JEDDAH: After Turkish President Recep Tayyip Erdogan threatened on Friday to suspend diplomatic relations with the UAE following a breakthrough deal between the Gulf state and Israel, without making reference to any downgrading of its own diplomatic relations with Tel Aviv, the move was criticized by many as hypocrisy.
The deal between Israel and UAE requires that Israel suspend its planned annexation of parts of the West Bank in exchange for a normalization of ties with Abu Dhabi. In response, the Palestinian Authority announced the “immediate” recall of its ambassador to the UAE.
The Turkish Foreign Ministry described the deal as a betrayal of the Palestinian cause.
Although it is a strong advocate of the Palestinians as far as Israeli actions in the Gaza Strip and West Bank are concerned, Turkey continues to maintain its diplomatic ties with Israel.
“Turkey has a hypocritical stance, slamming the UAE for discussing relations with Israel, while Turkey also has relations with Israel,” said Seth J. Frantzman, executive director of the Middle East Center for Reporting and Analysis.
Turkey has had diplomatic relations with Israel since 1949. Despite deep mistrust between the two countries, especially since the Mavi Marmara incident in 2010, when Israeli commandos boarded a Turkish aid boat and killed ten Turkish activists, bilateral trade between two countries reached to $6 billion last year. Israel is among Turkey’s top 10 export markets.
In the past two years, the bilateral diplomatic representation has been at the level of chargé d’affaires rather than ambassador in response to the transfer of the US embassy to Jerusalem and to Israeli policies in the Gaza Strip.
According to Frantzman, this rhetoric is part of a deliberate choice by Ankara to distract from economic failure at home.
“Ankara, guided by its current ruling party, is moving towards becoming the most anti-Israel regime in the region. Recent bombastic announcements about ‘liberating Al-Aqsa after Hagia Sophia’ seek to fan religious extremism as part of an agenda by Ankara to try to re-kindle populist, religious and nationalist views across the region rooted in the previous century's mentalities and wars,” he said.
On Aug. 13, the British Daily Telegraph alleged that Turkey is granting citizenship to seven senior operatives of Hamas and voiced concerns about the potential repercussions of such moves to give the group more freedom to stage attacks on Israeli citizens around the world. The allegations were denied by a spokesman for the Turkish government.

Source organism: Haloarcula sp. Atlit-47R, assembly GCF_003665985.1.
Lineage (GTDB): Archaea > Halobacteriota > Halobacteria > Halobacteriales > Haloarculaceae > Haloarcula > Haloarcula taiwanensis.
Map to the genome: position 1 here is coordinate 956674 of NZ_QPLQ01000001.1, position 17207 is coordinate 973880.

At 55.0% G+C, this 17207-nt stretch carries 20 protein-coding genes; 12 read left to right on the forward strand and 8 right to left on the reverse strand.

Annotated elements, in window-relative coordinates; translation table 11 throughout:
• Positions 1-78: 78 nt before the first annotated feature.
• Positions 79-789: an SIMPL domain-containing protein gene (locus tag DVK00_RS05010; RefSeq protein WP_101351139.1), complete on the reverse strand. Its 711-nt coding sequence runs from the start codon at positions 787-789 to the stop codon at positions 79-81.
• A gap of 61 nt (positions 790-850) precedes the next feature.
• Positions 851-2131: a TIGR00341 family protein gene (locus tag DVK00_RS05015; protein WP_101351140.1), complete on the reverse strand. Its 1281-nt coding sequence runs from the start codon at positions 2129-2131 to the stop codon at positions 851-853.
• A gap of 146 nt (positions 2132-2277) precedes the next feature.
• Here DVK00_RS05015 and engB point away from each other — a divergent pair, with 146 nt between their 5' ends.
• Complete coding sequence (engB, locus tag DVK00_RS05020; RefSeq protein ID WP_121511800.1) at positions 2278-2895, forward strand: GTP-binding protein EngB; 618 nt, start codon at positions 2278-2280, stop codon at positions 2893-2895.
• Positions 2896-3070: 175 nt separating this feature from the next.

Hamas is listed by the US and the EU as a terrorist group, but Ankara considers it a legitimate political movement. Western allies have warned Turkey several times about Hamas’ presence on Turkish soil.
Frantzman thinks that Turkey’s ruling party, which supports Hamas and is growing closer to Iran’s regime, only maintains its current relations with Israel because of Washington and because of its desire to exploit NATO and the EU.
“Ankara’s real agenda is to try to dominate the Arab world, and it thinks anti-Israel views will gain it support, the same way Iran seeks to exploit Palestinian suffering for the regime’s own ends. Neither Turkey or Iran have succeeded so far in bringing Palestinians more rights, all they have done is led to false hopes and ruined chances at peace and tolerance,” he said.
But Frantzman finds it unfortunate that Turkey pursues this policy rather than engagement because Ankara once played a role in Israel-Syria discussions and other productive work in the region.
The “technical” and “functional” relationship between Israel and Turkey still go on. Israel’s flagship carrier El Al, which suspended its flights to Turkey a decade ago following the Mavi Marmara crisis, landed in Istanbul this May to operate twice a week between Istanbul and Tel Aviv.
“Turkey was the first majority Muslim country to extend diplomatic recognition to Israel, and that has not changed under the AKP (the ruling Justice and Development Party). So, all the UAE is doing is what Turkey has done for almost 70 years – recognize Israel,” said Bill Park, a visiting research fellow at King’s College London.
Furthermore, as Turkey’s trade with Israel has continued to increase under the AKP in Turkey’s favor, Park doubts that Erdogan could really put this trade at risk for this reason.
If it is little more than a war of words, why does Erdogan engage in these threats?
“He is already in conflict with the UAE over Libya, Qatar and Turkey’s regional backing for Islamist and Muslim Brotherhood elements,” Park said. “So Erdogan’s rhetoric is part of this ongoing tension. He doesn’t like Israel and its plans to annex the West Bank, so maybe he is trying to achieve the moral and/or political high ground at home and in the region.”
Park thinks that if other Arab states, such as Oman, Bahrain and even KSA follow the UAE example, this would isolate Erdogan still further.
“The UAE is in large measure driven by fear of and hostility towards Iran, a sentiment shared by Israel. This now looms larger for many Arab governments than the plight of the Palestinians. Turkey again finds itself at odds with much of the region. Although there is a degree of mutual suspicion between Tehran and Ankara, there is little hostility, and Turkey has been crucial in enabling Iran to reduce the impact of US-inspired sanctions,” Park said.
Park said Erdogan could be either engaging in rhetoric for its own sake, or playing to the gallery of public opinion, or willing to damage Turkey’s economic interests, or simply adding to Turkey’s stark regional isolation.
“What his stance will not do is solve any problem that the region, or Turkey, faces,” he said.